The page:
Then: Life's a Beach
In the 1940s Northwestern students had ready access to sand and sun along Lake Michigan. Several piers jutting from the shoreline into the lake attracted sunbathers and swimmers alike. A team of Northwestern lifeguards kept those swimmers safe.
For four decades around the turn of the 20th century, the Northwestern lifesaving crew also watched the waters of Lake Michigan. The Evanston Lifesaving Station, the nation’s first and only station manned by students, once stood on the beachfront near present-day Fisk Hall.
The station was built after Garrett Biblical Institute (now Garrett-Evangelical Theological Seminary) students Edward Spencer and Charles Fowler, who later served as Northwestern president, and several others rescued 30 passengers from the Milwaukee-bound Lady Elgin when the steamer collided with the Chicago-bound lumber-hauling schooner Augusta several miles off the Winnetka, Ill., shoreline in September 1860. More than 280 people died in the wreck.
As a result of the tragedy, a public outcry led the U.S. government to build lifesaving stations along the shore. In 1871 the first lifeboat was presented to the Northwestern rescue crew (whose members occasionally launched the craft for moonlight rides). The station was built in 1876. Under the watchful eye of station keeper and Swedish sea captain Lawrence O. Lawson, six to eight students manned the station between April 1 and Dec. 1 each year.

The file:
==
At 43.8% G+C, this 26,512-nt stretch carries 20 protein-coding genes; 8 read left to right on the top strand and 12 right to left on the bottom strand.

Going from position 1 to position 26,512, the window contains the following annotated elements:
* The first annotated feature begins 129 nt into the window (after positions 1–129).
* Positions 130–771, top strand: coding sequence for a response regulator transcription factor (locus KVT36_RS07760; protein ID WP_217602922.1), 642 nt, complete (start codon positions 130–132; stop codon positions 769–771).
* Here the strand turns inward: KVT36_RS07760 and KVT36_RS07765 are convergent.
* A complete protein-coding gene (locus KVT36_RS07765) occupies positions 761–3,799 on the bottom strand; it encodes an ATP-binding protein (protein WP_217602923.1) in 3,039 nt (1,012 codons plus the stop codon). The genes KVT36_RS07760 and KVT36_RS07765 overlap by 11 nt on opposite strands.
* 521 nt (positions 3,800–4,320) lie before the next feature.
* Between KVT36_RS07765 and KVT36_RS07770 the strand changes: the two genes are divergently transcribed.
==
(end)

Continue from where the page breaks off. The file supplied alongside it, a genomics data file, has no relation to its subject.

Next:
During the course of four decades, 77 Northwestern students saved more than 400 people in Lake Michigan. In one of their most noteworthy saves, the Northwestern lifesavers rescued the 18-man crew of the Calumet, a 1,500-ton steam barge bound from Buffalo to Chicago with a load of coal, when it ran aground off north suburban Fort Sheridan in a fierce blizzard on Thanksgiving in 1889. The Northwestern rescuers towed a lifeboat through the snow by land, then rowed 600 yards offshore three times to save the entire crew. The heroes received the Gold Lifesaving Medal from the U.S. Congress.
Northwestern students manned the station until 1916, when the U.S. Coast Guard took over operations. It later moved the station to Wilmette Harbor in 1931, and the University bought the building for $20. It was torn down in 1954.